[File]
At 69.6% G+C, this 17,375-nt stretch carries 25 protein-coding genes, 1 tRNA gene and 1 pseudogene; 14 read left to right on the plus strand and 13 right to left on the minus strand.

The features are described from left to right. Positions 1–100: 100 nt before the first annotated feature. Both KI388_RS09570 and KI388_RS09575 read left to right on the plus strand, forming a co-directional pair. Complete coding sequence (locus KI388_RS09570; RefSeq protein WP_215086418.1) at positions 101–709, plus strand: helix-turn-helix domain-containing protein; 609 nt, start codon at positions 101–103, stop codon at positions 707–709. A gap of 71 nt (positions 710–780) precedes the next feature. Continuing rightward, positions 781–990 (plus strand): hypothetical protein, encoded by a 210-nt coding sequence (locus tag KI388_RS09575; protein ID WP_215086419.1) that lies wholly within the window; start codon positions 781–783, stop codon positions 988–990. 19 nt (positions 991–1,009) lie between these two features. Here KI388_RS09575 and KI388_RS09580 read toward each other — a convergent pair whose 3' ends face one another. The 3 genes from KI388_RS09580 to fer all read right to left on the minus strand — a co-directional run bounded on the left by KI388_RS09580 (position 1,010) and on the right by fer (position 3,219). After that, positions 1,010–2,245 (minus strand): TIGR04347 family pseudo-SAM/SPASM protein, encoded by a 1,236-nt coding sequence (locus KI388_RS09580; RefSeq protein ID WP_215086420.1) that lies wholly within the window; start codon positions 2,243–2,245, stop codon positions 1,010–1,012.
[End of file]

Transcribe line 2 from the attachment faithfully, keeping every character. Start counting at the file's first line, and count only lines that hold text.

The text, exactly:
The features are described from left to right. Positions 1–100: 100 nt before the first annotated feature. Both KI388_RS09570 and KI388_RS09575 read left to right on the plus strand, forming a co-directional pair. Complete coding sequence (locus KI388_RS09570; RefSeq protein WP_215086418.1) at positions 101–709, plus strand: helix-turn-helix domain-containing protein; 609 nt, start codon at positions 101–103, stop codon at positions 707–709. A gap of 71 nt (positions 710–780) precedes the next feature. Continuing rightward, positions 781–990 (plus strand): hypothetical protein, encoded by a 210-nt coding sequence (locus tag KI388_RS09575; protein ID WP_215086419.1) that lies wholly within the window; start codon positions 781–783, stop codon positions 988–990. 19 nt (positions 991–1,009) lie between these two features. Here KI388_RS09575 and KI388_RS09580 read toward each other — a convergent pair whose 3' ends face one another. The 3 genes from KI388_RS09580 to fer all read right to left on the minus strand — a co-directional run bounded on the left by KI388_RS09580 (position 1,010) and on the right by fer (position 3,219). After that, positions 1,010–2,245 (minus strand): TIGR04347 family pseudo-SAM/SPASM protein, encoded by a 1,236-nt coding sequence (locus KI388_RS09580; RefSeq protein ID WP_215086420.1) that lies wholly within the window; start codon positions 2,243–2,245, stop codon positions 1,010–1,012.